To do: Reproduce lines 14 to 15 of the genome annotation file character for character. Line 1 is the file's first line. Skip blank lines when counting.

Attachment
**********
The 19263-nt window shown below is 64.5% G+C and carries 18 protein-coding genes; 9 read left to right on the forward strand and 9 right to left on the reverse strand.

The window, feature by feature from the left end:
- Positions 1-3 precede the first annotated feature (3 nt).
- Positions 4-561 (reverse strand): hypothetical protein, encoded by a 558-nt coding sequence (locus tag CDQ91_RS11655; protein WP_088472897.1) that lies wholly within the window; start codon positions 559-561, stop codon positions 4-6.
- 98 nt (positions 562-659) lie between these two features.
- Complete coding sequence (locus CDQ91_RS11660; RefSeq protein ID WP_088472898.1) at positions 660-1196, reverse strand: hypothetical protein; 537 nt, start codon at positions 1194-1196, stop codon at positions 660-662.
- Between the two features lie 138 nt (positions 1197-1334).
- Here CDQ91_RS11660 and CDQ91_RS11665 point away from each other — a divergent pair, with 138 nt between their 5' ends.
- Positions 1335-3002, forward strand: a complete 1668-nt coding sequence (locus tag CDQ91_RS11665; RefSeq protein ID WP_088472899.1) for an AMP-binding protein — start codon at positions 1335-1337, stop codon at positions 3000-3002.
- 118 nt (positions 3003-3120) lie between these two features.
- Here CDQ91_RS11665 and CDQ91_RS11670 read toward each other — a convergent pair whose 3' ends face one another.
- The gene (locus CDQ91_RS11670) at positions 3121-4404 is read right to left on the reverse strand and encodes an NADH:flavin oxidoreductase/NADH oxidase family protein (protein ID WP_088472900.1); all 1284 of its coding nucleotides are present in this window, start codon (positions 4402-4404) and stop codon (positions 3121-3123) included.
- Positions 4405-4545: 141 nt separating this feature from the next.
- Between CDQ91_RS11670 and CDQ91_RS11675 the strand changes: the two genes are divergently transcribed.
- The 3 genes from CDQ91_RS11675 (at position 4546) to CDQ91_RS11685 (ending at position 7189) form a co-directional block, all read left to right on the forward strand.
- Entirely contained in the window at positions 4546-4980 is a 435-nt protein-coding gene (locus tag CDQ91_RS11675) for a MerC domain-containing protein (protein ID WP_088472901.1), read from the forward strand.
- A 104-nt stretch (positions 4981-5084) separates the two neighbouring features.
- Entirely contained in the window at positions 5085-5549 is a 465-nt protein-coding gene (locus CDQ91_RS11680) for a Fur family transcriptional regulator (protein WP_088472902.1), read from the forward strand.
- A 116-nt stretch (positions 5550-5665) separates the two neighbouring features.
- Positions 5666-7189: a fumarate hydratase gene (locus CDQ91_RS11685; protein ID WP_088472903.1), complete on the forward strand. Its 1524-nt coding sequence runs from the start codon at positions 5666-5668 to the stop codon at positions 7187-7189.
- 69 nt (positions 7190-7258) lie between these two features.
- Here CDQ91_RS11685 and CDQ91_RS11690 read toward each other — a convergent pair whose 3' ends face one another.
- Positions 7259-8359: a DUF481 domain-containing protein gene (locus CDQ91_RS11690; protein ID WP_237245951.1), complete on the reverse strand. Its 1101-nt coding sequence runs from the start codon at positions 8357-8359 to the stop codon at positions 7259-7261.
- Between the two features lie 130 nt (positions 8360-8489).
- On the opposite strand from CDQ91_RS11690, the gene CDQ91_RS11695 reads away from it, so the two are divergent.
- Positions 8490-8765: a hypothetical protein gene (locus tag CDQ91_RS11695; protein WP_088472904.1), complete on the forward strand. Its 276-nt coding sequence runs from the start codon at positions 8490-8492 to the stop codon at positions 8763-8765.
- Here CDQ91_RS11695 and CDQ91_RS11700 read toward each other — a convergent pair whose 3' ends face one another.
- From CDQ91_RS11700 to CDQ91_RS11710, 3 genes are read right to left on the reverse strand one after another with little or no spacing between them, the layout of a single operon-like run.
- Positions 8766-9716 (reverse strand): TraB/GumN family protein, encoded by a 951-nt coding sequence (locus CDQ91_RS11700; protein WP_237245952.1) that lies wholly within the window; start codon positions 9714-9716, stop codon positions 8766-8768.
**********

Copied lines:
- Between CDQ91_RS11670 and CDQ91_RS11675 the strand changes: the two genes are divergently transcribed.
- The 3 genes from CDQ91_RS11675 (at position 4546) to CDQ91_RS11685 (ending at position 7189) form a co-directional block, all read left to right on the forward strand.